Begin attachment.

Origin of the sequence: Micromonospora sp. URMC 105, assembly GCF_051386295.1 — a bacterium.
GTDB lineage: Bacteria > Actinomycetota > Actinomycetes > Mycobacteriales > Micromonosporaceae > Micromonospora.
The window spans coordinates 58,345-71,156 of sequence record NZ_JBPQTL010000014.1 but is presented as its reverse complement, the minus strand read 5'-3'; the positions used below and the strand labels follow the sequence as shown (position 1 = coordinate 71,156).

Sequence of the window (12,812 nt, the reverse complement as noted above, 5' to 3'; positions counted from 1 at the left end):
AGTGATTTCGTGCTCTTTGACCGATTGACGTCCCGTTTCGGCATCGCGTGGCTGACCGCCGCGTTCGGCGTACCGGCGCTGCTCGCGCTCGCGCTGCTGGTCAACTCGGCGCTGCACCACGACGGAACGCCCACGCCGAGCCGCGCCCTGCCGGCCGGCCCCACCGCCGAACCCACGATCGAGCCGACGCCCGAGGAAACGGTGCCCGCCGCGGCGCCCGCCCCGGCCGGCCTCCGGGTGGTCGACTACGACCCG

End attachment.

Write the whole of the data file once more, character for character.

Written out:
Origin of the sequence: Micromonospora sp. URMC 105, assembly GCF_051386295.1 — a bacterium.
GTDB lineage: Bacteria > Actinomycetota > Actinomycetes > Mycobacteriales > Micromonosporaceae > Micromonospora.
The window spans coordinates 58,345-71,156 of sequence record NZ_JBPQTL010000014.1 but is presented as its reverse complement, the minus strand read 5'-3'; the positions used below and the strand labels follow the sequence as shown (position 1 = coordinate 71,156).

Sequence of the window (12,812 nt, the reverse complement as noted above, 5' to 3'; positions counted from 1 at the left end):
AGTGATTTCGTGCTCTTTGACCGATTGACGTCCCGTTTCGGCATCGCGTGGCTGACCGCCGCGTTCGGCGTACCGGCGCTGCTCGCGCTCGCGCTGCTGGTCAACTCGGCGCTGCACCACGACGGAACGCCCACGCCGAGCCGCGCCCTGCCGGCCGGCCCCACCGCCGAACCCACGATCGAGCCGACGCCCGAGGAAACGGTGCCCGCCGCGGCGCCCGCCCCGGCCGGCCTCCGGGTGGTCGACTACGACCCG